Stacking your financial odds

2014-02-24 08:00

Your credit record is used by banks and other credit providers to assess your capacity to take on further debt. A risk-averse reader queries the necessity of credit, and another wants to know how to access his credit profile

Renting vs buying

Pabi writes:

I am paying R3?500 a month in rent, including water and electricity, but I feel this is a waste and would like to buy property that would require a bond with a similar monthly payment.

I have found several options in the south of Joburg. I am sure with water and electricity I would end up paying R4?500. Would this be a good move?

Geraldine Macpherson, a legal marketing specialist at Liberty, replies:

Buying your own home essentially means you are acquiring an asset in your own name and if that asset grows in value, you benefit from that appreciation.

But in your current scenario, you are paying for the benefit of living on the premises and any capital appreciation happens in the name of your landlord. While buying your own property may cost you a little more each month, you will benefit in the long run.

Another benefit of buying your own house is building up a credit record of your own.

If you need to apply for finance for any other purposes, that finance company can see that you service your bond on time without defaulting, and this will stand you in good stead.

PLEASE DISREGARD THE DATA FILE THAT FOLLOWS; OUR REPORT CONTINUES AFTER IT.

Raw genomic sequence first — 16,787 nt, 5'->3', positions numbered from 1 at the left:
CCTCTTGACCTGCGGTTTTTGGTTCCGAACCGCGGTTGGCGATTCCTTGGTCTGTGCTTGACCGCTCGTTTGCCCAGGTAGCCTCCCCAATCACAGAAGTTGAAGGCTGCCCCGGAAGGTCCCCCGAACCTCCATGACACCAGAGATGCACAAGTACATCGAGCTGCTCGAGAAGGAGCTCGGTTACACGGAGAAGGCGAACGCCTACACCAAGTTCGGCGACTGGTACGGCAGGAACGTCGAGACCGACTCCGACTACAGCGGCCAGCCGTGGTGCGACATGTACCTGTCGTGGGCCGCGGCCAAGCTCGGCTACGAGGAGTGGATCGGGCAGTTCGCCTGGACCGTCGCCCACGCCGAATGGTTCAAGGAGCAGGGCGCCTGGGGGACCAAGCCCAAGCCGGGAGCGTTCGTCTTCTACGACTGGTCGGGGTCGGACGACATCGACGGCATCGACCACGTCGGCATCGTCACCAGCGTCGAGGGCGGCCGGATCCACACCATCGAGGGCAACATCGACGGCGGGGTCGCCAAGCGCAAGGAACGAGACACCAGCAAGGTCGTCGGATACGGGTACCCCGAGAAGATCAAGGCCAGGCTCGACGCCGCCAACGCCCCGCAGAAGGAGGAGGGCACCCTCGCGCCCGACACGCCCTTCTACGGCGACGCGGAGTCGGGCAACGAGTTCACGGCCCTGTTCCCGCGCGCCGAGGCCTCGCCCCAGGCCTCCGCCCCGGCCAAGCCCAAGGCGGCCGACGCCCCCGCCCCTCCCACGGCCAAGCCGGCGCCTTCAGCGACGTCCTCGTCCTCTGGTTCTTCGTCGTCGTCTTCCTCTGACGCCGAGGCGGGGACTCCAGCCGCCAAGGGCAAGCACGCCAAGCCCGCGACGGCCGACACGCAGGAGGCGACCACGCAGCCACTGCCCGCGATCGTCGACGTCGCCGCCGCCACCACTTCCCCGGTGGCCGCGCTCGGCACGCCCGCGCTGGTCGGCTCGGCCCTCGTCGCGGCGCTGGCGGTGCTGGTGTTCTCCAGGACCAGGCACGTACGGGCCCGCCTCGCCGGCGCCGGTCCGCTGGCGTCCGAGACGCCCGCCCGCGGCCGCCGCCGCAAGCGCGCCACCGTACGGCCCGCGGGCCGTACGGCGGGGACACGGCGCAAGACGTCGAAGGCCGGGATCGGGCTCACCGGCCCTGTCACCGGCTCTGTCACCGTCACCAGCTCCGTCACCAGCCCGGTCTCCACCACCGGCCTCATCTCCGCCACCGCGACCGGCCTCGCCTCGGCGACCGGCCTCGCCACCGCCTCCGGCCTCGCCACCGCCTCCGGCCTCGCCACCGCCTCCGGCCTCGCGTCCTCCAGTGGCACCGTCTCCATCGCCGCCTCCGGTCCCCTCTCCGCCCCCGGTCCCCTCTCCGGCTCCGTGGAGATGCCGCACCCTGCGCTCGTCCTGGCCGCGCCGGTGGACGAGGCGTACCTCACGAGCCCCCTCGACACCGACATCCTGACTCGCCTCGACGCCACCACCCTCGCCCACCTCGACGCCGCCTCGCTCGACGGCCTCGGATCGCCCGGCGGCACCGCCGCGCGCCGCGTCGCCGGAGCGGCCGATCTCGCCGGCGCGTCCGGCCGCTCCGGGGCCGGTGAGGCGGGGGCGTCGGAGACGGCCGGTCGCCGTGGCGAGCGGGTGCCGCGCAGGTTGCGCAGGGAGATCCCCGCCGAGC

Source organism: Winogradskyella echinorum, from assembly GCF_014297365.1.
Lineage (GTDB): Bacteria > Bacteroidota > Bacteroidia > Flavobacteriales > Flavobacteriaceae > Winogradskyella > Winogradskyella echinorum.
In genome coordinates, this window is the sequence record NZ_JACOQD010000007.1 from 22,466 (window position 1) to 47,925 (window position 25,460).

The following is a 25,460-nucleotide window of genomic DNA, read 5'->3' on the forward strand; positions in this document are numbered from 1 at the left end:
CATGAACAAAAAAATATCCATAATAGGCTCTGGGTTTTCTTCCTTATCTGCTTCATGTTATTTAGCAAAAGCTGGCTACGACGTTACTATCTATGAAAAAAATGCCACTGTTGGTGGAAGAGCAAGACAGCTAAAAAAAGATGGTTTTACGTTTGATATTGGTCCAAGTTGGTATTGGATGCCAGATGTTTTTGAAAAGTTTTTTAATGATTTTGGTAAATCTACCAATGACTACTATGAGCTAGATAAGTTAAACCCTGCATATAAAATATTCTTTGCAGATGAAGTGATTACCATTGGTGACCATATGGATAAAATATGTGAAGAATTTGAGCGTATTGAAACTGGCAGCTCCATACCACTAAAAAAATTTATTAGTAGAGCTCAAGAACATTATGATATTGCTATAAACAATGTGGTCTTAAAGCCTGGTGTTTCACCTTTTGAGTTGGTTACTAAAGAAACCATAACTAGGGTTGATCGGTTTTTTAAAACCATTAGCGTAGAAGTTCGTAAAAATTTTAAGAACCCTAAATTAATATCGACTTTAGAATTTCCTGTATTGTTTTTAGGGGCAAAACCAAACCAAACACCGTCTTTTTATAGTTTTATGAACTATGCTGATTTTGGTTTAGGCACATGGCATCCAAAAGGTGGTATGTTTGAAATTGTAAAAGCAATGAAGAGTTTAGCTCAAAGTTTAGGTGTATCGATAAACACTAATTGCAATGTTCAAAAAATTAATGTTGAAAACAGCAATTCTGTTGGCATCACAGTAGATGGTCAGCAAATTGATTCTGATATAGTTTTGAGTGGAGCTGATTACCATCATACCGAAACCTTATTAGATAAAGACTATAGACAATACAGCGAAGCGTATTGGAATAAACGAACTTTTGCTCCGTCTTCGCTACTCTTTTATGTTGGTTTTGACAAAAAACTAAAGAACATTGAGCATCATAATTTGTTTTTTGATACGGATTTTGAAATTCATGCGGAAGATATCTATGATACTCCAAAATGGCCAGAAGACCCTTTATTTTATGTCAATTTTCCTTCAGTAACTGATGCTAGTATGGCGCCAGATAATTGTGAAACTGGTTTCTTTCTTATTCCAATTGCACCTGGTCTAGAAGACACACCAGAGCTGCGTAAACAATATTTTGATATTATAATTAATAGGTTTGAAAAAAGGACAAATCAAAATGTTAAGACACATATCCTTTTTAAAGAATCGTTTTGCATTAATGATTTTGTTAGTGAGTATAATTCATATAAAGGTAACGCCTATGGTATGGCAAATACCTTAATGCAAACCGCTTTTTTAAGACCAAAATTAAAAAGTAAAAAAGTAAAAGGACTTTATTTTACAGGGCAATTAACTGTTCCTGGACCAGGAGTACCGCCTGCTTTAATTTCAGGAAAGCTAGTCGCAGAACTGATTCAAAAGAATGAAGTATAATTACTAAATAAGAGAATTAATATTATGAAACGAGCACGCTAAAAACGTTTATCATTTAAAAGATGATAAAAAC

In addition, buying and paying off your own home gives you permanency of occupancy – the peace of mind, once it is paid off, that you will always have a roof over your head. But there are a few things to remember, such as:

»?Make sure you have done a proper budgeting exercise and you can afford the bond instalments as well as the water, electricity, and rates and taxes bills that will come your way;

»?Bear in mind that as the homeowner, you are responsible for maintenance. Ensure you have savings readily available for any emergencies that require you to spend money on your house;

»?By paying more on your bond than is required, even if only a little, you can dramatically reduce the amount you pay over the term, and even reduce the term itself; and

»?If you have an access bond, don’t treat it as your personal pot of gold to access as and when you please. Try not to use the access facility unless you absolutely need to.

City Press replies:

The first thing to find out is what kind of house would you be able to buy with a bond repayment of R3?500 a month. Bond

originator Ooba.co.za has a great calculator on its site that helps you work out costs. Based on Ooba’s calculations, you could buy a property for R400?000.

It is an excellent point you make that you estimate an additional R1?000 for electricity, water, rates and levies (if in a flat or complex). Home ownership is not just about paying the mortgage. Ideally, you should save 10% towards a deposit – your interest rate will also be affected by whether or not you have put down a deposit. You are still young, so a good strategy would be to maximise your savings now and work towards a deposit. If you save R1?500 a month, you should have your deposit in just more than two years.

Building up a credit record

Brendan writes:

I have been having problems acquiring a cellphone contract from a leading service provider.?They have told me my lack of a credit record is the problem.?Their advice was to “go and open some store accounts”.

I am fundamentally opposed to buying on credit (I read The Total Money Makeover, it was eye opening) and I am a very conservative consumer. I have only been working for one year since graduating from university.

I would like to buy my own home in the next five to 10 years, but I do not want to have a nonexistent or bad credit record holding me back from obtaining finance if I need it.